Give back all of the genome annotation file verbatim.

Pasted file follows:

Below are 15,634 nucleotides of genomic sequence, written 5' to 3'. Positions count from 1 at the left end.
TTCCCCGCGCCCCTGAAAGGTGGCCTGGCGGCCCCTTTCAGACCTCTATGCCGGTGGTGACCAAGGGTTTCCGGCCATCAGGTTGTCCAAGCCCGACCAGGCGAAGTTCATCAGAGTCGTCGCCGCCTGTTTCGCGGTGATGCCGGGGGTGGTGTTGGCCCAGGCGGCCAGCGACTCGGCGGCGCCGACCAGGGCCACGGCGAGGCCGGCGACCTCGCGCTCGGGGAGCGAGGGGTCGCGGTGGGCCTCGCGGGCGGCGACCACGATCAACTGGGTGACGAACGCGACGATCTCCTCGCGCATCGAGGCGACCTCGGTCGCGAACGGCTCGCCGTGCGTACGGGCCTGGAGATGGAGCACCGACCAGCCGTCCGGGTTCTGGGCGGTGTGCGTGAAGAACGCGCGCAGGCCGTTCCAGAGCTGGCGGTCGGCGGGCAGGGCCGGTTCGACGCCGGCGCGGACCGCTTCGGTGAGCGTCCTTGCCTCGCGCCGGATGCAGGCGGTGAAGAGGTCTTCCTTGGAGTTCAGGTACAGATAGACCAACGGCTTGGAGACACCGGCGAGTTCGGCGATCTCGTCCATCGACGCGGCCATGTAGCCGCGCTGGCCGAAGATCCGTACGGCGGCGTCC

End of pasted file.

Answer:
Below are 15,634 nucleotides of genomic sequence, written 5' to 3'. Positions count from 1 at the left end.
TTCCCCGCGCCCCTGAAAGGTGGCCTGGCGGCCCCTTTCAGACCTCTATGCCGGTGGTGACCAAGGGTTTCCGGCCATCAGGTTGTCCAAGCCCGACCAGGCGAAGTTCATCAGAGTCGTCGCCGCCTGTTTCGCGGTGATGCCGGGGGTGGTGTTGGCCCAGGCGGCCAGCGACTCGGCGGCGCCGACCAGGGCCACGGCGAGGCCGGCGACCTCGCGCTCGGGGAGCGAGGGGTCGCGGTGGGCCTCGCGGGCGGCGACCACGATCAACTGGGTGACGAACGCGACGATCTCCTCGCGCATCGAGGCGACCTCGGTCGCGAACGGCTCGCCGTGCGTACGGGCCTGGAGATGGAGCACCGACCAGCCGTCCGGGTTCTGGGCGGTGTGCGTGAAGAACGCGCGCAGGCCGTTCCAGAGCTGGCGGTCGGCGGGCAGGGCCGGTTCGACGCCGGCGCGGACCGCTTCGGTGAGCGTCCTTGCCTCGCGCCGGATGCAGGCGGTGAAGAGGTCTTCCTTGGAGTTCAGGTACAGATAGACCAACGGCTTGGAGACACCGGCGAGTTCGGCGATCTCGTCCATCGACGCGGCCATGTAGCCGCGCTGGCCGAAGATCCGTACGGCGGCGTCC